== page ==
Informal Research for Nonprofit Organizations
2/17/16 / Matt Herndon
While Corona serves all three sectors (private, public, and nonprofit) in our work, we have always had a soft spot for our nonprofit clients. No other type of organization is asked to do more with less, so we love working with nonprofits to help them refine their strategies to be both more effective at fulfilling their missions and more financially stable at the same time.
However, while we are thrilled for the opportunities to work with dozens of nonprofits every year, we know that there are hundreds of other organizations that we don’t work with, many of which simply don’t have the resources to devote to a formal marketing research effort. I’m a huge fan of the Discovery Channel show MythBusters, so I’ll share one of my favorite quotes:
While few would argue that the results found in an episode of MythBusters would qualify as academically rigorous research, I think most would agree that trying a few things out and seeing what happens is at least better than just trusting your gut instinct alone. Likewise, here are a few ideas for ways that nonprofits can gather at least some basic information to help guide their strategies through informal “market research.”
One-on-one interviews are one of the easiest ways to gather feedback from a wide variety of individuals. Formal interview research involves a third-party randomly recruiting individuals to participate from the entire universe of people you are trying to understand, but simply talking to people one-on-one about the issues or strategies that you are considering can be very insightful. Here are a few pointers on getting the most out of informal interviews:
- Dedicate time for the interview. It may seem easy to just chat with someone informally at dinner or at an event, but the multitude of distractions will reduce the value you get out of the conversation. Find a time that both parties can really focus on the discussion, and you’ll get much better results.
- Write your questions down in advance. It’s easy to go down a rabbit hole when having a conversation about something you are passionate about, so be sure to think through the questions you need to answer so that you can keep the conversation on track.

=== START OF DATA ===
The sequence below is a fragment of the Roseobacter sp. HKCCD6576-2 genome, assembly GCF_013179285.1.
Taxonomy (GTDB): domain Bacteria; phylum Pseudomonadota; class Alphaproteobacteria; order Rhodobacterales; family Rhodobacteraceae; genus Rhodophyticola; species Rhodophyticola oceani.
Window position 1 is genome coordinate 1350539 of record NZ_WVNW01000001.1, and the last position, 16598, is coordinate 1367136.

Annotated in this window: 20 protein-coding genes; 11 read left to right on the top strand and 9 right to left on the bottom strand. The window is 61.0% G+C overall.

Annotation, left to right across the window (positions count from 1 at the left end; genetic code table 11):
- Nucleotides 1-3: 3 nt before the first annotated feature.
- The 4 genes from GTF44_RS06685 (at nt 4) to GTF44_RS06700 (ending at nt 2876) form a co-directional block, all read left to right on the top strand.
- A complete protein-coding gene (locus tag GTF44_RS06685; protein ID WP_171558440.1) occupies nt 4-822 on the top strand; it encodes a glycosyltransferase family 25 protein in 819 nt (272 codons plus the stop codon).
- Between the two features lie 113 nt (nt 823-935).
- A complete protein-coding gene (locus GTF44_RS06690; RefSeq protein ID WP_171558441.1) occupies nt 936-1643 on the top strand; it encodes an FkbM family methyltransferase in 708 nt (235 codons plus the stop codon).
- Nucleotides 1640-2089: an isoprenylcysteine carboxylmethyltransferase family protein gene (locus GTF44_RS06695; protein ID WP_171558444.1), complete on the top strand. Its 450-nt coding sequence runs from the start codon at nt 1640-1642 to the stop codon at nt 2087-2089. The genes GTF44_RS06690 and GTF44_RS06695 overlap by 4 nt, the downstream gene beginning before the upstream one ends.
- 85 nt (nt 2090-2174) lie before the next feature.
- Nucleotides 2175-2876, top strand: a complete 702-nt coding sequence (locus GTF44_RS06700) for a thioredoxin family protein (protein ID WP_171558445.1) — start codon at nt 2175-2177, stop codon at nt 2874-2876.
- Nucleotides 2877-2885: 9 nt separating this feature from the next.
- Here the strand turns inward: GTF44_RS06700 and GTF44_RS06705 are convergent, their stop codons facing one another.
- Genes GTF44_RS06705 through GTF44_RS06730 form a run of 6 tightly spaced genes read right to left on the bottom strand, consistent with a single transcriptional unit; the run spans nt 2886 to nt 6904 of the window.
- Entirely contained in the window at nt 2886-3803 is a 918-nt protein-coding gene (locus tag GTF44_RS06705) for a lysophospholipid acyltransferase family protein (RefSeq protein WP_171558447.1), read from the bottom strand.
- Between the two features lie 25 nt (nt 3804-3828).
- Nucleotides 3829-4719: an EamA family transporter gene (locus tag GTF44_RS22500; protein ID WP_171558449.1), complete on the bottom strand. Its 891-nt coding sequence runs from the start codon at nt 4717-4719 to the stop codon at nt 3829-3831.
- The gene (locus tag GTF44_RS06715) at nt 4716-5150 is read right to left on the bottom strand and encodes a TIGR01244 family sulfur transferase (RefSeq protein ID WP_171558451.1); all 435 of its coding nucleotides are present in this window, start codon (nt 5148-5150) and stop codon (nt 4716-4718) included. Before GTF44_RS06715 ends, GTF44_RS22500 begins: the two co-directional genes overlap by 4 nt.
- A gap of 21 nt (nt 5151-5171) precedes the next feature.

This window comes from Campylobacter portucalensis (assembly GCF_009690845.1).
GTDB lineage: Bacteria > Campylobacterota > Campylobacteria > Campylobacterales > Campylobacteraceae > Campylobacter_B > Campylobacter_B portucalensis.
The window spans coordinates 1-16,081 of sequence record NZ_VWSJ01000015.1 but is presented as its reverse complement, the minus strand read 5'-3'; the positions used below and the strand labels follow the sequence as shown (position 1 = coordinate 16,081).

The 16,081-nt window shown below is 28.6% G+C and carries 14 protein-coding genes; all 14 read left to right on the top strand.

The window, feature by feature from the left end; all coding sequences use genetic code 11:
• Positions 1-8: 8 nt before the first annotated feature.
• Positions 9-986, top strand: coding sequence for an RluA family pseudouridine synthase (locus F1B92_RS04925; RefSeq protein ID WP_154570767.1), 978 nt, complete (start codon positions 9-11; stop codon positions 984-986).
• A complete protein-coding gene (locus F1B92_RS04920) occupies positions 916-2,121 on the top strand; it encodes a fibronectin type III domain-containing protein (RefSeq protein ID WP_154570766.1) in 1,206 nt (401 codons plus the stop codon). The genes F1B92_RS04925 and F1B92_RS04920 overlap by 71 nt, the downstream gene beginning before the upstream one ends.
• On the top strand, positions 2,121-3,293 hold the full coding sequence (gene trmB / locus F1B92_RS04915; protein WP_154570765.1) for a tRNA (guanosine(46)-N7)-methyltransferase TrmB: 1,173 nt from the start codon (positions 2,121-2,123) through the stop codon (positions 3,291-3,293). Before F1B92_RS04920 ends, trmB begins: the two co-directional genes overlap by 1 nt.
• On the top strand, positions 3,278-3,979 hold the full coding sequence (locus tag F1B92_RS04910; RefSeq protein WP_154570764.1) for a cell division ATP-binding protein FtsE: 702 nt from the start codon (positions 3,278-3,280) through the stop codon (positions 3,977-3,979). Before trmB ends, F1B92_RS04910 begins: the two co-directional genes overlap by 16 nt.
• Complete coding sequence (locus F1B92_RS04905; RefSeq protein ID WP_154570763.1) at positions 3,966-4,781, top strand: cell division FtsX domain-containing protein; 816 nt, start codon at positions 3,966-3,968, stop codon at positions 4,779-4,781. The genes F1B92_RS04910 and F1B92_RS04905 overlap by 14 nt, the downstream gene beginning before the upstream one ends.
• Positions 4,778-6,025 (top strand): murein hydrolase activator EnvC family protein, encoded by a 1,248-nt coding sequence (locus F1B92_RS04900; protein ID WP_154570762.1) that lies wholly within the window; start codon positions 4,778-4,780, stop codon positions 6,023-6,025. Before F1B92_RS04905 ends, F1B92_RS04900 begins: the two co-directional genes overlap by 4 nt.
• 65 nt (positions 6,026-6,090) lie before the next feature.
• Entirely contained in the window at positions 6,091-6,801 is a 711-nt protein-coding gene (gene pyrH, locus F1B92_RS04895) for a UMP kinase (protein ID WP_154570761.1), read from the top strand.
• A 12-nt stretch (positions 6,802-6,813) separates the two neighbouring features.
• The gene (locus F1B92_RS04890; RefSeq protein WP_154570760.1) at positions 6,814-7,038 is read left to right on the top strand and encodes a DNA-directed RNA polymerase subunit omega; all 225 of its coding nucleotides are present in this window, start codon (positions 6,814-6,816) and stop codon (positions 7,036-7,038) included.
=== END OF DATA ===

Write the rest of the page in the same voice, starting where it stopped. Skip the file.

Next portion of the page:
- Record the conversation (or at least take notes). Take the MythBusters’ advice, and document the conversation. If you’ve talked to a dozen people about your idea, it will be impossible for you to remember it all. By having documentation of the conversations, you can look back later and have a better understanding of what your interviewees said.
Informal focus groups
Similar to interviews, in an ideal world focus groups should be conducted by a neutral, third-party with an experienced moderator who can effectively guide the group discussion to meet your goals. However, as with interviews, you can still get a lot of value out of just sitting down with a group and talking through the issues. In particular, if you have an event or conference where many people are together already, grabbing a few to talk through your ideas can be very informative. Our suggestions for this type of “research” are similar to those for informal interviews, with slight differences in their implications:
- Dedicate time for the discussion. As mentioned before, it may be tempting to just say “We’ll talk about this over dinner” or “Maybe if we have time at the end of the day we can get together.” You’ll get far better results if everyone can plan for the conversation in advance and participate without distractions.
- Write your questions down in advance. Even more so than for interviews, having a formal plan about what questions you want to ask is imperative. Group discussions have a tendency of taking on a life of their own, so having a plan can help you to guide the discussion back on topic.
- Document the results. Again, you may think you can remember everything that was said during a conversation, but a few months down the road, you will be very thankful that you took the time to either record the conversation or take notes about what was said.
Surveys are, perhaps, the most difficult of these ideas to implement on an informal basis, but they can nevertheless be very useful. If you’re just needing some guidance on how members of an organization feel about a topic, asking for a show of hands at a conference is a perfectly viable way of at least getting a general idea of how members feel. Similarly, if you have a list of email addresses for your constituents, you could simply pose your question in an email and ask people to respond with their “vote.”
The trickiest part is making sure that you understand what the results actually represent. If your conference is only attended by one type of member, don’t assume that their opinions are the same as other member types. Likewise, if you only have email addresses for 10 percent of your constituents, be careful with assuming that their opinions reflect those of the other 90 percent. Even so, these informal types of polling can help you to at least get an idea of how groups feel on the whole.
Hopefully these ideas can give your nonprofit organization a place to start when trying to understand reactions to your ideas or strategies. While these informal ways of gathering data will never be as valuable as going through a formal research process, they can provide at least some guidance as you move forward that you wouldn’t have had otherwise.
And if your issues are complex enough that having true, formal research is necessary to ensure that you are making the best possible decisions for your organization, we’ve got a pretty good recommendation on who you can call…